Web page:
People speak of “living life to the fullest”, regaling of cruises taken, mountains climbed, or bacchanalian orgies. Me? Not only was I never a traveller, not only was Bayard Hill my Everest, but even in drinking days my war stories were few. Still, make no mistake about it, I live life to the fullest. I have found…acquired… the one thing that breathes life to my every moment.

Remember the scene in “City Slickers”? They’re in the mountains—the cowboy and the New Yorkers:

Curly (Jack Palance): “Do you know what the secret of life is??[holds up one finger] This…just one thing. You stick to that and the rest don’t mean s***.”?
Mitch (Billy Crystal): But, what is the “one thing?”
Curly: That’s what you have to find out.

I found out. The key to life—for me at least—the key to, better than finding happiness, finding JOY…is my ability to marvel in the ordinary—to revel in the simplest of measures. And I do.

Take this week, for example: the top of the month:

5/1: Nothing special, or was it? Breakfast with the boys in the back of Corky’s. A full house: Fred was resting pre-Derby, Walt was visiting from Vegas; sprinkle in Lester, Kraut, Himmel and Groovy and there wasn’t an issue we didn’t touch. Then came work, (like any other day)…and then, at 7…Well… not once in fifteen-plus years of sobriety have I ever gone to a meeting and not felt better at the end of the hour.

Ordinary day? Perhaps…but the best was yet to come. Wednesdays, you see, is “Date Night.” Every mid-week, since the last first of August, it’s been Carrie and me—somewhere. Hokey maybe? Not to us. Indeed, even the night of my surgery we took a quick spin ‘round the block.

5/2: We were readying to watch “The Notebook”—(Ed. Note: My second viewing. Hal and I cried through the credits some years ago, as Margie’s eyes rolled)—
The movie, in so many ways, was better the second time around. I saw more, felt more, and but laughed when, at film’s end, the lady on my right dried her eyes inquiring “How could you sit through that twice?”

5/3: Jumpstarted early—7:30 to be exact—with the comradarie of my home group at Suburban Temple. Fridays get lazy sometimes, and this was no different. Booked a trip up to Windsor; (we’re going this June); made a stop at T Baskins, and just slid to the weekend. With Hal “on the clock”, not even a trip to Marc’s would violate my weekend.

5/4: Enveloped by my laziness, awaiting the start of an NCIS marathon on cable, the phone rang. It was Michael. Twenty minutes flew by, quality time with The First born…. Oh, did I mention that Max, heir to the throne, had used the word “actually” in a sentence. Let’s give the family gene pool its props.

5/5: Hailey’s third birthday. H scooped me up and in tandem we then saw our uncle. It was difficult, and emotions roamed, yet we stood there together…just the way it should have been…as our mother (his sister), would have wanted.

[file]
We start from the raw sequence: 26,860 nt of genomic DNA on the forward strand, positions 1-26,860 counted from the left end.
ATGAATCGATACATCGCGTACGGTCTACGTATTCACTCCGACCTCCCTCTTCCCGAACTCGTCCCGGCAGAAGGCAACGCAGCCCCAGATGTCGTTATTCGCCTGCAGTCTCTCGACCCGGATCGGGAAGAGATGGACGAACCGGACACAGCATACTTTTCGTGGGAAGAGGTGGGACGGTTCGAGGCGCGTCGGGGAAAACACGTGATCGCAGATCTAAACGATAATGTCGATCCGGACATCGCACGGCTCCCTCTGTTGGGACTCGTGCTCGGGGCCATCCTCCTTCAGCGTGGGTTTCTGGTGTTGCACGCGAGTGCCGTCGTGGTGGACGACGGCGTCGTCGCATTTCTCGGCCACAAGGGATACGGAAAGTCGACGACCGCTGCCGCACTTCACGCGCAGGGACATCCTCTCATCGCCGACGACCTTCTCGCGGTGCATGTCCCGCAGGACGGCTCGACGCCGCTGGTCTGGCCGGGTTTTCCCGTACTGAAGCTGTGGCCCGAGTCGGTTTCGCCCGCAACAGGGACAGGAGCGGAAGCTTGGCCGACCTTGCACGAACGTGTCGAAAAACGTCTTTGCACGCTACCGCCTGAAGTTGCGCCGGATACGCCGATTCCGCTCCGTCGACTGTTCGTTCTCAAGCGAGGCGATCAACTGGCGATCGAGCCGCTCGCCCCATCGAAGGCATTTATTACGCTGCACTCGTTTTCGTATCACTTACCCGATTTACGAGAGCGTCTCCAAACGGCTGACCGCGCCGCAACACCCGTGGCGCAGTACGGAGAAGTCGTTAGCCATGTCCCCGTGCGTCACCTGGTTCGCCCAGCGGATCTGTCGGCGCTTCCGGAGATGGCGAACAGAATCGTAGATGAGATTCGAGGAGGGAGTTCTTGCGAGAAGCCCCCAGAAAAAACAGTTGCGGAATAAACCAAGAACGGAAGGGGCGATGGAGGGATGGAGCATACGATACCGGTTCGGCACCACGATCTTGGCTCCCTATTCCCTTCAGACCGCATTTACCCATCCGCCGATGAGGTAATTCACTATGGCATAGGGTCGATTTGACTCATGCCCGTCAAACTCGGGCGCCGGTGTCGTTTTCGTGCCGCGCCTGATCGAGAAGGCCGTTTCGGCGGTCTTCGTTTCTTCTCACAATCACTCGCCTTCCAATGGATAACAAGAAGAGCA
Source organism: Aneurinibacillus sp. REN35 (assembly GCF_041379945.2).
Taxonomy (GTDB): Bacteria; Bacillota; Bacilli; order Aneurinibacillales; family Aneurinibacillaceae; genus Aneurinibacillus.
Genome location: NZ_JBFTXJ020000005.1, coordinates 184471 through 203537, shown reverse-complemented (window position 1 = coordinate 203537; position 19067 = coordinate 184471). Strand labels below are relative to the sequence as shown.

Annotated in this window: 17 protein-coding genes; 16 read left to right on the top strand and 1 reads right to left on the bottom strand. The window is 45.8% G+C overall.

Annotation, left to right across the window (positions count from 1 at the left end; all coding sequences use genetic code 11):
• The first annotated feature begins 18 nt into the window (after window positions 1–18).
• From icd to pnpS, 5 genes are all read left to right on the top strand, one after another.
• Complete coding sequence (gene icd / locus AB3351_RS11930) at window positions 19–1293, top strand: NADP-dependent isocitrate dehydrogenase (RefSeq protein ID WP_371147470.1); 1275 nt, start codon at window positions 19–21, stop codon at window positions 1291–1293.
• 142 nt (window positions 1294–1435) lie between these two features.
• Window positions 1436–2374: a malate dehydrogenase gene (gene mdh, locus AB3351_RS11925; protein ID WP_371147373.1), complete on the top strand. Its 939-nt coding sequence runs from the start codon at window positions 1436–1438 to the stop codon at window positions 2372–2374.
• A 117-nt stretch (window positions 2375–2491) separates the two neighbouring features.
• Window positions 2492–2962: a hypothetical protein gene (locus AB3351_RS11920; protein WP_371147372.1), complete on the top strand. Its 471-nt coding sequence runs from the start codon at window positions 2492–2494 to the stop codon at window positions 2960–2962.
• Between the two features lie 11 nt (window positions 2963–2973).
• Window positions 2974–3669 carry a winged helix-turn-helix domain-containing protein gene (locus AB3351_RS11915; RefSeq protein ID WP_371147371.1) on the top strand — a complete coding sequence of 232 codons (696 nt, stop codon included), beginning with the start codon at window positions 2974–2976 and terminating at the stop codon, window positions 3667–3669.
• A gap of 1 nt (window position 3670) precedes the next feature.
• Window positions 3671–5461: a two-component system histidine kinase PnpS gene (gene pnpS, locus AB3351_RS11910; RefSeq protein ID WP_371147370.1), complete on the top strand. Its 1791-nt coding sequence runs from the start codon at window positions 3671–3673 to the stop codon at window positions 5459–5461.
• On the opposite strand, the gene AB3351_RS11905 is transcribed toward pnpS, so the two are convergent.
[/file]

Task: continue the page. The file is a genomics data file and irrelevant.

My serenity would sustain itself all day in fact, as I devoured Paul Anka’s new book. A birthday party and a speaking engagement would fill the day and I would head into Monday well rested.

5/6: “Would you like a solo?”, came the question. I was already part of the grand finale, but the director of the musical revue was offering me “Sunrise, Sunset”. Should I have been content to sing the few lines of Hebrew in “Can You Hear The People Sing?” from Les Mis…probably. Did I grab my own song? Of course!

5/7: Scurried home after meeting. It would be the penultimate episode of NCIS. Even dinner could wait. Spoke to Stacy, twice, yet when my brother called to tell me he’d got a message to call Aunt Helen, more than a half hour was lost in chat and email, strategizing his return call and all variables thereon. (Echoes of my father’s voice rang strong: “If you ONLY spent this much time on your homework…” he would rail).

Nothing special, my week. Or was it? What’s my point?

Seven days in May: a sequence of boring anecdotes, yet evidence clear and convincing that simplicity gives my life sparkle.

In seven days—any seven days—I will laugh, cry, smile, stare, people-watch, wonder, stumble and even fall. Surrounded by friends, encompassed by loved ones though, I feel as Curly did riding through those mountains: like I’ve found “that one thing”.

For me, it’s life on life’s terms. Not the same old faces but the SAME old faces: loved ones. Not malaise in monotony but thrill in repetition, healthy repetition.

Yeah, I’ve found the one thing, the elixir to at least my life, and…guess what? It’s not so different, actually, from what my Grandma Bogart used to tell me way back when—and in Hebrew:  “He is rich,” she’d remind, “Who is satisfied.”

My cup runneth over these days, and I’m more than satisfied.

One Response to “SEVEN DAYS IN MAY”

  1. Up From Dysfunction says:

    Kudos to M.E., who caught that my original publication of this entry read “Blazing Saddles” and not “City Slickers”. I’d like to say it’s because back in high school he was cooler than me and just saw more movies —all true, by the way—. Fact is though, both those films were released long after the Class Of ’67, and my memory faltered.

    Memories fail you; good friends never do. Thanks, Brother Mark

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